I recently read the book, Darwin’s Doubt, by Stephen C. Meyer, a Cambridge University Ph.D. in the Philosophy of Science. The book uses Darwin’s acknowledgment that the Cambrian Explosion was a significant problem to his evolutionary theory of the origin of life as a springboard to explore in detail that problem which Meyer aptly names “Darwin’s doubt”.
I have summarized the first ten chapters of the book on a different Blog, Perspective, starting with a summary of the first four chapters of the book. If you want to read a summary description of the detail that Meyer explores without buying the book, though I strongly suggest buying the book if your are interested.
In this blog, I want to provide an overarching description of the basis for Intelligent Design, which is ultimately the theory that Meyer espouses. For Meyer, the key basis for Intelligent Design is 1) the argument from biological or genetic information and 2) the argument from physics or cosmology. Both arguments can be summed up in the statement that we live in a universe of irreducible complexity that could not have happened by chance or unguided “natural law”.
Meyer focuses on the biological argument, observing that, to build the complex biological machines that we see, there is a need for prior information, and any discussion of that complexity begs the question: where did that information necessary to build the protein parts out of which the complex structures are made come from in the first place? What cause is capable of generating that information? Meyer argues that we can use the same scientific method that Darwin used to infer that the cause had to be conscious mind or intelligence.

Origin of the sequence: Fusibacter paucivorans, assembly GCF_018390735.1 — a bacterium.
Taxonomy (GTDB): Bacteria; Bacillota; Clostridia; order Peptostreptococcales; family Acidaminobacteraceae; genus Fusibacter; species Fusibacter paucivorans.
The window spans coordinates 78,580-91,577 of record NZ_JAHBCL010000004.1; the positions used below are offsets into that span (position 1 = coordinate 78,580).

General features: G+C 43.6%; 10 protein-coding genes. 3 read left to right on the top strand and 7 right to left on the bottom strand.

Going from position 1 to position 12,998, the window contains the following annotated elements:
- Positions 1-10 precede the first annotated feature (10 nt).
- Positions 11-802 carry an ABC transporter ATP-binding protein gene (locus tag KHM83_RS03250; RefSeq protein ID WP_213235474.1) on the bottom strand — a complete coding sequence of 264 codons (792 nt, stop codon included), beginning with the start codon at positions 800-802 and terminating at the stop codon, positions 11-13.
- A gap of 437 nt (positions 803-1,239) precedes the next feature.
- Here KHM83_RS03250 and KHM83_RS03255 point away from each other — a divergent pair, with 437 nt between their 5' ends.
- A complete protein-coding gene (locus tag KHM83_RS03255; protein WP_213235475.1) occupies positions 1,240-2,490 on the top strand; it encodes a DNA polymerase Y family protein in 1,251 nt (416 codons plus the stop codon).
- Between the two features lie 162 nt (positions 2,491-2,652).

The evidence in physics and cosmology is the “fine tuning” that we observe in the constants and initial conditions of the universe and the “fine tuning” of the conditions necessary to make life on planet earth possible, fit for habitability and fit for scientific discovery. He calls this last observation (a planet fit for human scientific discovery) the “Privileged Planet Hypothesis”.
But Meyer’s focus is biology. He contends that the attempts to define origins by chance or necessity (natural laws) have all failed in light of the last 20-30 years of discovery. The sub-theories conceived to explain “Darwin’s doubt” have all led to dead-ends. The new evidence that has been discovered and continues to be discovered, in fact, has only served to expand the yawning gap between theory and reality. We need another paradigm
Intelligent design is the natural alternative to the main thrust of Darwin’s argument. Darwin tried to show that the “appearance of design”, that all biologists recognized in Darwin’s time, and biologists recognize still today, was the product of an undirected, unguided mechanism which he called natural selection. He analogized natural selection to the power that human breeders were known to have in changing the attributes of a population, like sheep or dogs. Darwin thought that nature could do what the human breeder could do, that nature could select what only human invention was thought to be able to do. Natural Selection was presented as a “designer substitute”. He replaced artificial selection with natural selection.